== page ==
Before my wedding, I was on an almost magical high from wedding planning and my husband’s acceptance to Iowa’s Masters Fiction Program. By attending this highly prestigious program, Carlos could make his dream of full time fiction writing financially feasible.
Still, after my wedding and Carlos’s move, I found myself tired. Exhausted. Sad. While green smoothies, leafy greens, and whole foods were a constant, sadness and increasing amounts of dark chocolate had crept into my life.
Life doesn’t always warrants a happy face. I encourage my clients to honor their emotions and use them as compasses to navigate through the resulting emotional fog. I practice what I preach. I embraced my sadness, my anger, my cravings. After crying and pounding on some pillows, I wanted chocolate. In my old emotional eating days, resistance and then bingeing would have followed.
But, now I know that:
1. You must embrace some cravings
2. Eat and enjoy without guilt and
3. Don’t let going “off-track” ruin your day
I asked myself exactly what I wanted, and then bought the smallest size bag of
chocolate covered peanuts (a quarter pound!) from Nuts to You. I ate the entire 4 oz bag. For lunch. In peace. I accepted this is as where I was in that moment, my marriage, my life. The entire episode was over and done, without any guilt.
The proof? I didn’t feel like eating for the rest of the day. Finally hungry again at a party that night, I ate a small portion of the healthiest option there: guacamole with a few chips. Years ago, the day would have been “ruined,” and the following days would have reverberated with yo-yo dieting and self-despair. I would have felt “too fat” to attend the party. Instead, I had fun at the party and awoke the next day feeling energized. I went to Lithe, the farmers market for my weekly cooking day, and back to my healthy routine.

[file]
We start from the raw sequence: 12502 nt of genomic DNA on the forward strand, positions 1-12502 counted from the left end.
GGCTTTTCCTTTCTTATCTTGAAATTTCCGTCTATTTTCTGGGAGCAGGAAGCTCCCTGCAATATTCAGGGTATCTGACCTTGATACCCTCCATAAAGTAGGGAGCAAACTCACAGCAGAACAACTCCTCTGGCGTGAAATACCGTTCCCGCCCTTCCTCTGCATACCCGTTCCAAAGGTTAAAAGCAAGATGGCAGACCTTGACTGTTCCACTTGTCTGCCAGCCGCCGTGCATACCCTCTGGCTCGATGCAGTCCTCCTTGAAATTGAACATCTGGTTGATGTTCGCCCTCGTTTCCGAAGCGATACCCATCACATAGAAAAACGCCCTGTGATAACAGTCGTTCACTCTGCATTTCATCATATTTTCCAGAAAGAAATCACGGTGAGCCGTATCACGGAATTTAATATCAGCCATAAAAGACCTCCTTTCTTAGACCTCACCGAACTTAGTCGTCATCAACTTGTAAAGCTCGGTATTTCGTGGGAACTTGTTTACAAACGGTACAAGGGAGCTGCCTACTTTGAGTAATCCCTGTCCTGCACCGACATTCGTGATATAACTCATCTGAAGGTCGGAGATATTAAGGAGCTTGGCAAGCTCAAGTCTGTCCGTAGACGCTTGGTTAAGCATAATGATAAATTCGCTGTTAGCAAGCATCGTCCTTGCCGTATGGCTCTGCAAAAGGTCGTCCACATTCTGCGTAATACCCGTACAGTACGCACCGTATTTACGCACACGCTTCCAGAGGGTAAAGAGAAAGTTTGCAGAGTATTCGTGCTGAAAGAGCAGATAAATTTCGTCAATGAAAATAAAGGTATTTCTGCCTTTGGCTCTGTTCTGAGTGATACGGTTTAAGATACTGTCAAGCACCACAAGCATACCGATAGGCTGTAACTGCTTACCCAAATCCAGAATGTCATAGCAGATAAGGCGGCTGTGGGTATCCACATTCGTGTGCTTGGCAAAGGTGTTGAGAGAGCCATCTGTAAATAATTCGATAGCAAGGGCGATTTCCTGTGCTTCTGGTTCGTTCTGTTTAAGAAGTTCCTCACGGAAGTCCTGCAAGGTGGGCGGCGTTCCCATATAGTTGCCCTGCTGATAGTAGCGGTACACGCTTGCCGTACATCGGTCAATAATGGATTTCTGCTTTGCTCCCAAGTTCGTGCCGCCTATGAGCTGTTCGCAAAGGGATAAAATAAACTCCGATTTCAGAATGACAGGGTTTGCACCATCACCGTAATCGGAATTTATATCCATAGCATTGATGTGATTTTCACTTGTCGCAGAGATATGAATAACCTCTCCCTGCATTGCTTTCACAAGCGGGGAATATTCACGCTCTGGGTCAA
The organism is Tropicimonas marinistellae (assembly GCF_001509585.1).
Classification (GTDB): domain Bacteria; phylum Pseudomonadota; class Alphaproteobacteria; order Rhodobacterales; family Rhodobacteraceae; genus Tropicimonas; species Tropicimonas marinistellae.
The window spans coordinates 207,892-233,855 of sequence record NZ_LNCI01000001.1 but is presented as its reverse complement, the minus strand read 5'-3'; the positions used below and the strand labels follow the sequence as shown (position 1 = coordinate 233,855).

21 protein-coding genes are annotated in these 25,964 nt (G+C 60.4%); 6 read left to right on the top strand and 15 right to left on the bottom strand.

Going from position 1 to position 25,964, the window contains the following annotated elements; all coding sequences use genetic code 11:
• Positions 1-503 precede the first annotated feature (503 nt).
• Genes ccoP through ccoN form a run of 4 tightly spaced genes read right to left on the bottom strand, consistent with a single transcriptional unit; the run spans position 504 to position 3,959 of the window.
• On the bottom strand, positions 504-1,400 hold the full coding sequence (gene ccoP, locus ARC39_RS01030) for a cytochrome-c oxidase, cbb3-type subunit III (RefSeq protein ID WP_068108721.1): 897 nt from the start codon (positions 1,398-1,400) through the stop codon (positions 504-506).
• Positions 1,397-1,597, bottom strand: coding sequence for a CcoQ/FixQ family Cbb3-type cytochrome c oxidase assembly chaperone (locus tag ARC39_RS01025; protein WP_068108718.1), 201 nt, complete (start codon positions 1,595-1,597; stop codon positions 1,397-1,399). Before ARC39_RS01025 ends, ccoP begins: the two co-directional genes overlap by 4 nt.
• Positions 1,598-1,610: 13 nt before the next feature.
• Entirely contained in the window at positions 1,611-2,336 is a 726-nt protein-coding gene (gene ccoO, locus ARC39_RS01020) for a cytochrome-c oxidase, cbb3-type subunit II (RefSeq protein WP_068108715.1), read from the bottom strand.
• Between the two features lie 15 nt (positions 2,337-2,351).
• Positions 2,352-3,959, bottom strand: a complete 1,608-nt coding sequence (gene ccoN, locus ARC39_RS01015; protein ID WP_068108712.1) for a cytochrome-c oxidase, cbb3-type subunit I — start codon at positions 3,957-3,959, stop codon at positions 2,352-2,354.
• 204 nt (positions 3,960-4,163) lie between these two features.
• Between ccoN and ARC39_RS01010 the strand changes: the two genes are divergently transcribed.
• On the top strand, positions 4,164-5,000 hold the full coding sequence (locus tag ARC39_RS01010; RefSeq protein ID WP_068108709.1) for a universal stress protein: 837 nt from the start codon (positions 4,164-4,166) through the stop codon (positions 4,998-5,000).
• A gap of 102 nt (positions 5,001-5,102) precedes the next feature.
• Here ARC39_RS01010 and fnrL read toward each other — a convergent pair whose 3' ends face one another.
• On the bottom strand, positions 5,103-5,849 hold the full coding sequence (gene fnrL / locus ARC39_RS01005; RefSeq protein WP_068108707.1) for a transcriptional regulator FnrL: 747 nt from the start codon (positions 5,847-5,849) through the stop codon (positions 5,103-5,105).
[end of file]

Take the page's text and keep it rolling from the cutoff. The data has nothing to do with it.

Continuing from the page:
Since then, I’ve been on an upswing. My pre-wedding clothes fit fine. Life is emotional. Down times are inevitable. I will continue to seize these opportunities to further explore and understand my emotions, weight, and health by using and refining the same techniques I teach my clients. More difficult times will continue to be a source of breakthroughs and improvements. Weight loss and marriage are experiences. Perfections and ideals are symbolic, illusory . . . Santa Claus, even for health counselors.
To a season of peace, magic, and unexpected gifts from within,